While comfort and sound quality earn top marks, it's subdued bass and quiet microphone are its only flaws.
Good mids and highs
Not much bass
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SteelSeries has been a staple in the gaming peripheral market for long time. They've manufactured keyboards, mice and, of course, headphones. The Siberia V2 is a great example of the company's craftsmanship, as it has been the go-to value headset among gamers for the past several years.
Recently, SteelSeries launched the successor to the Siberia V2, with their new Siberia V3 headphones, which have an MSRP of $100. Does the new Siberia bring anything new to the table? Or is it a boring refresh? Read on to find out!
Looking at the Siberia V3, it looks exactly like the Siberia V2. The headstrap, earcups, and color combinations haven't changed at all. This time around, SteelSeries is touting that the V3 comes with memory foam in its earcups for added comfort during gaming sessions. I enjoyed using the V3 for a long 2-3 hour gaming runs because of these super-comfy earcups. I really liked the V3's overall light weight design, which helps to ease tension away from the user's ears. Many other headphones are a lot heavier than the V3, and they tend to feel heavy over your ears for long periods of time. If you're looking for comfort these are the headphones to get.
I love how SteelSeries made the V3 have a low profile 3.5mm headphone jack, which makes it easy to fit into almost any audio jack. Many headphones come with beefy 3.5mm jacks, making them hard to use on a phone or tablet with a bulky case.
The audio quality of the V3 is the headset's weakest point. The highs and mids are what come in clear when listening to music or gaming, but the lows and bass are not well defined. Compared to Audio Technica's ATH-M50 headphones, a benchmark for $100 headphones when it comes to overall sound quality, the bass on the V3 is poor at times. The V3 is much more comfortable than the ATH-M50 though, as it makes the ATH-M50 feel twice as heavy by comparison.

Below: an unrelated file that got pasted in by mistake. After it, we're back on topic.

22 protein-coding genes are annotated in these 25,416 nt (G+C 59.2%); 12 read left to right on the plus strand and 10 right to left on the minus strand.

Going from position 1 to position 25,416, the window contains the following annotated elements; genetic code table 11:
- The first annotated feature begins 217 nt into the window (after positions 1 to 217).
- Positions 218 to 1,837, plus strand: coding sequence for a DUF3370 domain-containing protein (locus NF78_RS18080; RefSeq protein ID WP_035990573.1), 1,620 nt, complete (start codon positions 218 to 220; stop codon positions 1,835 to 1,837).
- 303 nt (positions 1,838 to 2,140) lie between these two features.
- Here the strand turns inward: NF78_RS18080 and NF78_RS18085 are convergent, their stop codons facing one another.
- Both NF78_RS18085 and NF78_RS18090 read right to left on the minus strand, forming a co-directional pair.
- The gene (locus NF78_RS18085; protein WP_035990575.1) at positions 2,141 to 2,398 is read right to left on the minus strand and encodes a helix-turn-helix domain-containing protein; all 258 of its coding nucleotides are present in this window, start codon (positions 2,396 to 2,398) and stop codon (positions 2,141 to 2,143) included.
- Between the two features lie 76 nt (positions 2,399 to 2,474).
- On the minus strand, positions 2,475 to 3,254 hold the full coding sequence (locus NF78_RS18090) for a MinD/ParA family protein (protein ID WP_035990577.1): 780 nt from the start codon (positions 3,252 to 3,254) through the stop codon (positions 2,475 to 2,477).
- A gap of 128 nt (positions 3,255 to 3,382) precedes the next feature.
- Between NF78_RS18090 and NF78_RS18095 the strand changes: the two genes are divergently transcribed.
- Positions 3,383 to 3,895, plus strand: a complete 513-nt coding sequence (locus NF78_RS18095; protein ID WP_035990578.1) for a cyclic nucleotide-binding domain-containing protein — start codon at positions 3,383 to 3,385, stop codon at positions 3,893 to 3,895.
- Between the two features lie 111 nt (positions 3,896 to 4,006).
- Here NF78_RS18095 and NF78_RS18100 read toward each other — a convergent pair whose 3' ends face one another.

The microphone does a great job of isolating your voice when speaking. I didn't like how the mic picked up my voice at a very low volume though. If people want to hear you loudly they'll need to crank up their sound system, or you will need to tweak your microphone settings to amplify the V3's mic. I ran the V3 through my Creative Sound Blaster Z sound. After I adjusted the microphone settings my voice came in loud and clear.
The V3 is right in the middle of SteelSeries' lineup, but we got a chance to take a look at the company's $60 budget offering, the Siberia Raw Prism. The first thing to note is that the Raw Prism comes with color customizable earcups, which have LED circles that can be changed up to 16.8 million different colors. The downside to this budget headset is that it comes with a USB audio interface, instead of your tradition 3.5mm input cables, which means you can't use it with a sound card as result. It's not quite as comfortable as the Siberia V3, and like the V3 it also comes with an integrated microphone. So if you don't have the budget for a $100 headset the Raw Prism, but it falls short on audio quality and sound interface. Running a headset through a soundcard via 3.5mm will always be better than any USB audio interface, but the Raw Prism does a good job of rendering sound, and it should be looked at as the go-to budget option for gamers.
When you look at the headphone market it's very competitive in the $100 price segment. Audio Technica's ATH-M50 headphones are $120 street and Sony's MDR-V6 are $110. Both of these headphones provide a better audio experience, but they lack the integrated microphone of the V3. However, both headphones aren't as comfortable to wear as the V3.
The comfort of the V3 is its defining factor. If audio quality is something you prioritize then go with the ATH-M50 or MDR-V6. Both are great entry level choices for audiophiles, but again they lack an integrated mic. These headsets, however, won't be as comfortable as SteelSeries Siberia V3.
The Siberia V3 leaves you wanting a little more bass. It sounds toned down compared to full sound I got from Audio Technica's ATH-M50. For $100 you get a set of lightweight headphones for long gaming sessions. The audio quality leaves something to be desired, and the microphone could be better, but overall the Siberia V3 is a solid gaming headset. Those wanting a headset that can stay comfortable for several hours won't find a better one than the Siberia V3.